Oats face numerous pre-harvest question marks

CNS Canada — Oat producers are playing the waiting game when it comes to one of the most important things for oat crops: quality.

“There’s always a concern about quality and you never know where that is going to be until harvest,” said Art Enns, president of the Prairie Oat Growers Association at Morris in Manitoba’s Red River Valley.

Reports in South Dakota, where weather has been hot and dry, say quality hasn’t been what millers hoped for, Enns said. So far, oat crops across the Prairies are looking to fare better than their neighbours to the south.

“I think it’s varied… but overall everyone is saying the crops are looking decent, despite all the rain we’ve had,” he said.

Seeded acreage for oats is down about 15-20 per cent from last year due to strong competition from pulse and lentil crops, Enns said. With the addition of wet weather, exactly how much of a yield producers will get is still up in the air.

“Are there going to be losses due to flooding and stuff like that? Yes… We don’t know exactly what the crop is going to yield,” he said.

Disease could also become an issue with the excess moisture and reports of fusarium showing up in some areas, he said. To what extent that will affect the crops also won’t be known until harvest.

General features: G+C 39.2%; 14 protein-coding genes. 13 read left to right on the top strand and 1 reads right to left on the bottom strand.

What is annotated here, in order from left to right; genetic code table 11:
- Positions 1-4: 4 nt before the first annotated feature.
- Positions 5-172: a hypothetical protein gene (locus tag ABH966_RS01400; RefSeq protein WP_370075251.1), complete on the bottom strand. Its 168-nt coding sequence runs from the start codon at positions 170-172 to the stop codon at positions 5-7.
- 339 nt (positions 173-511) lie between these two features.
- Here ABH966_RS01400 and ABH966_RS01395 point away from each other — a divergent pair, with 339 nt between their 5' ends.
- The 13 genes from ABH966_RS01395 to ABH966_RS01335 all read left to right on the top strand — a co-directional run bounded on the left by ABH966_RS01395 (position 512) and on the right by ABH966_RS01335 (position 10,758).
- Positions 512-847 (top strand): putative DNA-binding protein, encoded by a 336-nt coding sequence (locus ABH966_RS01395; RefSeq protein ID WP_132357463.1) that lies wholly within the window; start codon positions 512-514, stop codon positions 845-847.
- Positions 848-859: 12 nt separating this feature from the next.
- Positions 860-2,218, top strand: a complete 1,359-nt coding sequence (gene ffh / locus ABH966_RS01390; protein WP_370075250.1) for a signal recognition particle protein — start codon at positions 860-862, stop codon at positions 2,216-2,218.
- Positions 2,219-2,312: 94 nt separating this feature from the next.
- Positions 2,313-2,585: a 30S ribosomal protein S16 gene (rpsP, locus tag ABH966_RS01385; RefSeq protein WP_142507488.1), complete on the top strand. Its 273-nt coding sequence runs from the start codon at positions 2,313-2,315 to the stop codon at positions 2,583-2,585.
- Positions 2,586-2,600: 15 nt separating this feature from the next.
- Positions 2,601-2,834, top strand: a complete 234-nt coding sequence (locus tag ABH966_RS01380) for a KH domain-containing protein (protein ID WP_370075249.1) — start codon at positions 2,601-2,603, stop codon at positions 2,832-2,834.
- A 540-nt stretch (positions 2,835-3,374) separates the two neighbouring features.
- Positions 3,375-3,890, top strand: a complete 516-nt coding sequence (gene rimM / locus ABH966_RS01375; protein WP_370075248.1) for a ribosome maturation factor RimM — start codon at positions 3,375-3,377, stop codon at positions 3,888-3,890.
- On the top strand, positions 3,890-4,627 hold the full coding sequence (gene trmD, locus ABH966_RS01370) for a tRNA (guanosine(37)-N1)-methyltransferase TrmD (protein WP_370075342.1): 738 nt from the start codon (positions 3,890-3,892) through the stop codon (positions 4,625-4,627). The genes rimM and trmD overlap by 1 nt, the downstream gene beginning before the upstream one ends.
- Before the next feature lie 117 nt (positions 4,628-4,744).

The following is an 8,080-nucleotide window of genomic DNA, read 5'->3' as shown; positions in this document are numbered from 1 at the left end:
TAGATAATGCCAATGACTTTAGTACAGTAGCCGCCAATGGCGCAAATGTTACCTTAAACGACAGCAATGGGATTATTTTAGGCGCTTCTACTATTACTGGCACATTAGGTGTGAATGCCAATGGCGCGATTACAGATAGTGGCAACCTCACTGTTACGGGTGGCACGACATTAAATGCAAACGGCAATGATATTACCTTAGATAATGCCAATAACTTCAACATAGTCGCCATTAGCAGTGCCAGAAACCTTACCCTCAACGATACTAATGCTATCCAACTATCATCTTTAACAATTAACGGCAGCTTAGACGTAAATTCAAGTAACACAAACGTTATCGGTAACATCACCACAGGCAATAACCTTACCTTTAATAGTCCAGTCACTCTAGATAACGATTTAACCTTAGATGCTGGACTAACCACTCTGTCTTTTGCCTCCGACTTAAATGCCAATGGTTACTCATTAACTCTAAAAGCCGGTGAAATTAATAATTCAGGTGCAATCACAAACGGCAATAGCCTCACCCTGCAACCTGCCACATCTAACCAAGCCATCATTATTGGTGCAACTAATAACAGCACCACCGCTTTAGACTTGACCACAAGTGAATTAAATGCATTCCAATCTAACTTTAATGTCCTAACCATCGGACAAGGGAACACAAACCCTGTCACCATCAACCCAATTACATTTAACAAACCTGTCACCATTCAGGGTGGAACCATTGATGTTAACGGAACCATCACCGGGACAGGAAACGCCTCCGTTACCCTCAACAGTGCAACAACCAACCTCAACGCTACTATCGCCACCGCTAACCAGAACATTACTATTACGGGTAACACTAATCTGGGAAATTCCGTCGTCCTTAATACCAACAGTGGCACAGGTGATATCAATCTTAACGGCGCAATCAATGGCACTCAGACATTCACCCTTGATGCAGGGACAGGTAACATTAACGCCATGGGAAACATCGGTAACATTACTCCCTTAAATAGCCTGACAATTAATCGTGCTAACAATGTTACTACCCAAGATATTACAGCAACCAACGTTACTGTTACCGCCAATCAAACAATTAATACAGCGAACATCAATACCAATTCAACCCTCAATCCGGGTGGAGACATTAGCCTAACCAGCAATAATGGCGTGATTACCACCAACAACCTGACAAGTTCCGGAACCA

Last year, oat crops had some severe problems with lodging affecting quality, but luckily crops so far this year haven’t encountered the same issues, Enns said.

“The general crops overall are not showing as much (lodging), especially in the Red River Valley,” he said. “Last year we saw it affect quality… so I think we’re a step ahead at this point anyways, but it’s not in the bin yet.”

Prices in the Red River Valley are on the low end, but still similar to last year’s prices, Enns said.

“I know last week they were offering $3 (per bushel) off the combine; you could have sold for $3.25 (per bushel) a little bit earlier,” he said.

“We know that the carryout is going to be a little bit lower than it normally is, so there could be some demand down the road, especially closer to springtime. Could that reflect on higher prices? That’s to be determined.”

— Erin DeBooy writes for Commodity News Service Canada, a Winnipeg company specializing in grain and commodity market reporting.

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